5. Organic Search traffic, as a kpi since a site ranks for far more keywords than you are tracking n targeting. If a client still insists on ranking then choose keywords where the site does not rank at all, it might show results plus you are adding more keyword ranking opportunities than previously available.

    However, in the above example, the traffic numbers are obvious estimates n not nearly as actuals received on Google Analytics. Maybe an explanation of this difference in Ahrefs traffic n actually received traffic can be the next video.

    Also a suggestion is to have a standard organic ctr tool in general may be.

  6. Great video with actionable tips 🙂 We use as kpi estimated traffic value , we are also tracking in analytics how organic traffic is participating on conversions.

  7. I would also like to ask, sam oh mentioned in one video that positions in google search console are average and therefore not accurate. Why is it so?

  8. Great Video! It really lays open the facts behind the 'myth' or frankly the 'mistruth' that is shared by (unscrupulous) SEO companies e.g. "That we can get you to No1 on Google" for say £300. That omits that 'being No1' is the wrong KPI and meaningless unless:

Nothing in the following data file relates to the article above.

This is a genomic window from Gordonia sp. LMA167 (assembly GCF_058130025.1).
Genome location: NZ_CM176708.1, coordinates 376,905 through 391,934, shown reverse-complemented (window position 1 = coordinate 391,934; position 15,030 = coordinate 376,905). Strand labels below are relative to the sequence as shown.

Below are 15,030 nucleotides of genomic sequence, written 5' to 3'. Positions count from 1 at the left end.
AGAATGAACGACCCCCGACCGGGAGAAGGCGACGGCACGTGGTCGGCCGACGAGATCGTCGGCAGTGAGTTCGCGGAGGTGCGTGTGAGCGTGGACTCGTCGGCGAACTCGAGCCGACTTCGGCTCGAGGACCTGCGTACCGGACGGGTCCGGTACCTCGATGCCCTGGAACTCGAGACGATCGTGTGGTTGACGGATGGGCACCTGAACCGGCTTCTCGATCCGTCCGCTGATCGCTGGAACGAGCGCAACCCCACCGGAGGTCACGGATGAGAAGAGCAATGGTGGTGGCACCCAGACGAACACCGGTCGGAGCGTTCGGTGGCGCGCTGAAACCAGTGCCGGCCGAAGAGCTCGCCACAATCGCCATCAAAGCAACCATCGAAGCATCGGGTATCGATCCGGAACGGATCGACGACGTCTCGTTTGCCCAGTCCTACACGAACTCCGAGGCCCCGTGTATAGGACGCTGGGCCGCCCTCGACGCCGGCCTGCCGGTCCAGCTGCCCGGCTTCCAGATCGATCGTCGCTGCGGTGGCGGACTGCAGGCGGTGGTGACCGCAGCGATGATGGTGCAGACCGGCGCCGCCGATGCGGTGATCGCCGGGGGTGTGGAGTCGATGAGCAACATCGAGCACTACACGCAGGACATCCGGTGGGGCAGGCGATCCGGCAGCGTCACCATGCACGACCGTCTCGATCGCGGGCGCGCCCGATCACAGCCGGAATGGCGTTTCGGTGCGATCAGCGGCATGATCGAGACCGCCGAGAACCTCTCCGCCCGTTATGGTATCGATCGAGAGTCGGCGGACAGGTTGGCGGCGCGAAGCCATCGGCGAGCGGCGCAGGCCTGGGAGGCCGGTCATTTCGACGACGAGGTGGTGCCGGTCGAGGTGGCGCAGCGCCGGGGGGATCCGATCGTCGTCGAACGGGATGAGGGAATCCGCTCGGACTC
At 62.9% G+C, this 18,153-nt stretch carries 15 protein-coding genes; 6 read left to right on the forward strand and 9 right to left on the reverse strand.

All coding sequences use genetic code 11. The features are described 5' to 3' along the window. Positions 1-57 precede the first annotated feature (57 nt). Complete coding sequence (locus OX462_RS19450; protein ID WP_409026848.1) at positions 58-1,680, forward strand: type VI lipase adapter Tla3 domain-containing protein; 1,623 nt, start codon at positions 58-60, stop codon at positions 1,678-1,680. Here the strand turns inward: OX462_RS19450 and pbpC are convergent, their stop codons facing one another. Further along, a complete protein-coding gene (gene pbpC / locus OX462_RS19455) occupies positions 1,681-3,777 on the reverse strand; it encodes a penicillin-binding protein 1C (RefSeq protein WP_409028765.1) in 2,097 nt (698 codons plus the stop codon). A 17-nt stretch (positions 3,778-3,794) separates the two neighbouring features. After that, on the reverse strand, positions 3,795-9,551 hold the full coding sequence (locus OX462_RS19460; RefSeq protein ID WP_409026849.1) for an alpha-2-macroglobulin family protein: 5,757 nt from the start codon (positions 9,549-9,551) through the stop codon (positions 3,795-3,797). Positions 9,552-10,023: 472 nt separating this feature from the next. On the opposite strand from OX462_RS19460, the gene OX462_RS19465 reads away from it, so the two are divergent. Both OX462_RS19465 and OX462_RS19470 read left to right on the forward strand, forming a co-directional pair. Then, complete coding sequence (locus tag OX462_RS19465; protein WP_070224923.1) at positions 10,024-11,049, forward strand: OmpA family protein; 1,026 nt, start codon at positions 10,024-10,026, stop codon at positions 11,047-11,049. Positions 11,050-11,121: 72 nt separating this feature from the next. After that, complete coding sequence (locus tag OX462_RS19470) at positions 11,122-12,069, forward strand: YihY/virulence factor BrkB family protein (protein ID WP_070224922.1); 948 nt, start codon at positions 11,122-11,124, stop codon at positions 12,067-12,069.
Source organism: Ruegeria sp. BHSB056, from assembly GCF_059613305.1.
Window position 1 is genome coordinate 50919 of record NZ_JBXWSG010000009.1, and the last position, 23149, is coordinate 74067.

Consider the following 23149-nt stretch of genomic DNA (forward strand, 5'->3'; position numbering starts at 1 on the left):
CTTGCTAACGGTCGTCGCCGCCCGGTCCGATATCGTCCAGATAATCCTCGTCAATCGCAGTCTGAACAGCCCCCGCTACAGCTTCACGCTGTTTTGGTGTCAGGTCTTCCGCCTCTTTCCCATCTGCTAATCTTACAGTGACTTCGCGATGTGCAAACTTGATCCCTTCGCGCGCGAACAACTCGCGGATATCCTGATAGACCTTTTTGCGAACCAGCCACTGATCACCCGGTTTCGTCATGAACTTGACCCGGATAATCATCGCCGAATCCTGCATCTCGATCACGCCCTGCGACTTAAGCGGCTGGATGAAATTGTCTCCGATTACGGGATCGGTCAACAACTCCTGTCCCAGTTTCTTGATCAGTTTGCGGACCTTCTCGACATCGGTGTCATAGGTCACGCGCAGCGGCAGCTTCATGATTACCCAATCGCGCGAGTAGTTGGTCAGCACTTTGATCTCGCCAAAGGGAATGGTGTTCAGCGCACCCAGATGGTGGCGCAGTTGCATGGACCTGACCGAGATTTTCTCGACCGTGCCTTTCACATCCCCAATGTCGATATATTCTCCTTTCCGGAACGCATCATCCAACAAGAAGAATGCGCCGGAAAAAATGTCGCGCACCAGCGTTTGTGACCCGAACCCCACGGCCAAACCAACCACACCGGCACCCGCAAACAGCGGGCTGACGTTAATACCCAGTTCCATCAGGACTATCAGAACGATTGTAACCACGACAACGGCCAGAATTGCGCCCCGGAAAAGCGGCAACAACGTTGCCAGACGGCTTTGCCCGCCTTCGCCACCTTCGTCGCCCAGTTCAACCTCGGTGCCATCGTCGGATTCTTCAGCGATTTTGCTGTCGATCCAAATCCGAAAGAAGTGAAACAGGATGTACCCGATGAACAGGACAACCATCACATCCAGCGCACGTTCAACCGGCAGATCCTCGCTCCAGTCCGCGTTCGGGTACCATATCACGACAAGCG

– Clicks result that drive –>
    –> Relevant traffic that –>
    –> Connects content to <–> searchers intent

    In a far less eloquent way than your good self I presented to a Group of London based businesses last week to help demonstrate, with a case study example of an SEM with small traffic volume. The talk overall was called

    "Is Your Business Being Held to Ransom?"

    The section relating specifically to "Being No.1 On Google =Business TRUE/FALSE" is here (LinkedIn SlideShare):


  9. Totally agree with you Sam. People focus to much on being no.1 so much they are forgetting other nuggets you have stated!

  10. Зачем дергается ракурс так. Сделали бы переход между кадрами хотя бы. Смотреть очень некомфортно.

  11. My answer to the Question you asked in the start would be "Search Traffic". After all Traffuc is the ultimate Goal even if you are trying to improve rankings. So why not use it as a metric to measure the your site's performance?

  12. traffic/conversions is main kpi…plz add a cheaper lite user plan to ahrefs. I only use a tool once every couple of weeks

  13. I learn a lot from your videos. Thanks for that.

    Question: do you have a store where you sell Aherfs merchandise like your t-shirt?

  14. Hello, sam oh that's a great video but one question raises in my mind you wouldn't use any paid advertising before your content got ranked? because I've seen in search explorer you are targeted united states for paid advertising and 55.3% of traffic is your paid advertising.

  15. Hay sam I wanted to ask you , how much I can trust on Ahref keyword planner data,